A cross-cultural questionnaire found that, contrary to popular misconceptions, over 890 percent of older women, and over 70 percent of older men, feel that sexual activity is important for health and well-being. Another survey found that 80 percent of married men over the age of 70 and 75 percent that were un-married, remained sexually active.

It turns out that grandparents and college students want the same thing – love, commitment and sex. People of all ages enjoy one another’s bodies and the pleasures, attachments and feelings that come with them.

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Speak Up For Those Who Can’t

Gabriel,

Millions of whales and dolphins are about to be killed, permanently injured, or harmed, just so the U.S. Navy can run training exercises.

Whale Shark in Pacific Waters

The National Marine Fisheries Service (NMFS) is responsible for the protection of these marine mammals, but instead of tossing out the Navy’s reckless training plan, it is about to give the Navy the green light.

We can get NMFS to block the Navy’s dangerous proposal, but we have to work fast. NMFS is gathering public comments on the Navy’s plan, and it won’t say no to the Navy unless they feel public outrage.

We have just 4 days left in the public comment period to flood NMFS with messages speaking up for the millions of whales and dolphins that cannot speak for themselves.

Act now and tell the NMFS to reject the Navy’s deadly proposal before it is too late.

Along the entire East Coast and in Hawaii, Southern California, and the Gulf of Mexico, the Navy will be testing sonar and explosive devices so deafening, they cause whales to abandon their normal feeding grounds and migration patterns. The Navy’s own report states that over 40 marine mammal species will be impacted, including the endangered humpback whale and the blue whale.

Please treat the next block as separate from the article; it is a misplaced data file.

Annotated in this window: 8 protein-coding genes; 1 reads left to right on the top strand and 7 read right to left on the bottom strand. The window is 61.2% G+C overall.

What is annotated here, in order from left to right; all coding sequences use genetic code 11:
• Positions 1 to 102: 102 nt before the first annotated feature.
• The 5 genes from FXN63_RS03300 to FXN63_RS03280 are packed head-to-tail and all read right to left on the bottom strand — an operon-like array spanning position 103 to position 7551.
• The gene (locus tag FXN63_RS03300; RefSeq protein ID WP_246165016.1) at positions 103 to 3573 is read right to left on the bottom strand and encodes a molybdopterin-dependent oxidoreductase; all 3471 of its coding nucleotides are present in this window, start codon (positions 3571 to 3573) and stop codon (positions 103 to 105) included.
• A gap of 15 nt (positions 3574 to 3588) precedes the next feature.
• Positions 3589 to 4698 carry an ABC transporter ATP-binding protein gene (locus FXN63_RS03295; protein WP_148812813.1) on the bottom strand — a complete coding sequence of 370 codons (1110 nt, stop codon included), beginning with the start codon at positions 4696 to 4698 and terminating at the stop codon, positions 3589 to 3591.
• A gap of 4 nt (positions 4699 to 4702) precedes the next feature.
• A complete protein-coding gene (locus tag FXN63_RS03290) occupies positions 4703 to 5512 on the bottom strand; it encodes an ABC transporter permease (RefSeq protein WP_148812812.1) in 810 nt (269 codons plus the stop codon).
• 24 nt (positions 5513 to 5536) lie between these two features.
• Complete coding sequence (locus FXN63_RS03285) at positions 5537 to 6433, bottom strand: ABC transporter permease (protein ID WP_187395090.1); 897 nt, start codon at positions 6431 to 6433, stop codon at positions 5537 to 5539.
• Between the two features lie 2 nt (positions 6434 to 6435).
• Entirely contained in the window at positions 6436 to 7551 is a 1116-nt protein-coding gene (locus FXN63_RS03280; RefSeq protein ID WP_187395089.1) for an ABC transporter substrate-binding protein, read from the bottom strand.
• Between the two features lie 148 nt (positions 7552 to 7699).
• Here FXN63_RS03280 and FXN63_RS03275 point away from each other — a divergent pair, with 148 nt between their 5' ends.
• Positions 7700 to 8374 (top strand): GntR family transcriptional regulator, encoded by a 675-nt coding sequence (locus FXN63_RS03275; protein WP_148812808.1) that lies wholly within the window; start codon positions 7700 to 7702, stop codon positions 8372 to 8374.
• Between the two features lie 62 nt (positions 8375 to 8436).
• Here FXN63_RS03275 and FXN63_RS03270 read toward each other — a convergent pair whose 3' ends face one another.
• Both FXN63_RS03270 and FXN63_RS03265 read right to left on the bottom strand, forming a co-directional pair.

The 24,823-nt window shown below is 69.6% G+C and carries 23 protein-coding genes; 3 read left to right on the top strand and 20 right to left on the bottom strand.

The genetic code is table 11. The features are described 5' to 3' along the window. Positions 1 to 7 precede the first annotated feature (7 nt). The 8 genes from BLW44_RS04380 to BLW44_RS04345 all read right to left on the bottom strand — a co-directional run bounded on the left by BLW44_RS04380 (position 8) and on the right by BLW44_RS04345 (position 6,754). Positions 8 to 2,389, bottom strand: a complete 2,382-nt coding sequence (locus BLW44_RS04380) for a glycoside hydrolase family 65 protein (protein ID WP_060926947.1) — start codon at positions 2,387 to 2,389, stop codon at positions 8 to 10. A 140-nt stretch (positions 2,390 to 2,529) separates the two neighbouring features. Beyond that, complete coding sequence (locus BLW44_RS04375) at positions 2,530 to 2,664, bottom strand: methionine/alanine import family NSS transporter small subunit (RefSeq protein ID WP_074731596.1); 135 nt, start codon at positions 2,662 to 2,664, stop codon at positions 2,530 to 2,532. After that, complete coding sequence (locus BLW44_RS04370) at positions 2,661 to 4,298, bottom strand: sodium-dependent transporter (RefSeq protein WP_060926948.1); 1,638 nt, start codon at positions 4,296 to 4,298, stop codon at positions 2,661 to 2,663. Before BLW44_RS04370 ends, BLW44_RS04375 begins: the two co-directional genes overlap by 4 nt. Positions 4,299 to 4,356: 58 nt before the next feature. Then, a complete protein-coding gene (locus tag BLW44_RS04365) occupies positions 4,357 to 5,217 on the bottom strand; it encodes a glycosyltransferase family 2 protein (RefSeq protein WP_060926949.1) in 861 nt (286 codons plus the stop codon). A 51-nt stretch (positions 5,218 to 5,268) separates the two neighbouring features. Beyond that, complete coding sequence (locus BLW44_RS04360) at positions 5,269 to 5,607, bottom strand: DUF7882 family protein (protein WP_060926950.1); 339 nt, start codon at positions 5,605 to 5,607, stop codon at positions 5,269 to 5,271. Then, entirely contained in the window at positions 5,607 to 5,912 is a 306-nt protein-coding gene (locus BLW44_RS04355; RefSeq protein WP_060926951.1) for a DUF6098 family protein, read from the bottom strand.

For marine mammals caught closer to the training exercises, the pain they would suffer would be immense. The powerful sonar blasts will destroy their hearing and even cause their brains to hemorrhage. Naval sonar has already led to mass whale strandings, as disoriented whales attempt to escape the noise.

We cannot allow this proposed training program to permanently disrupt the oceans these mammals call home. We must act now and demand that NMFS does its job and protect marine mammals, not aid in their extinction.

Tell NMFS that when it comes to marine mammals, there are no exceptions. We only have 4 more days to secure the safety of millions of marine mammals, so send in your comment now.

Together, we’ve won some amazing victories for whales in just the last few years. From stopping a plan for seismic testing off the coast of California to blocking South Korea’s attempts to restart its whaling program, our work is making a serious difference. With your support, we will continue the fight to protect the millions of whales and dolphins that are in danger.

For the whales,

Phil Kline
Greenpeace Senior Oceans Campaigner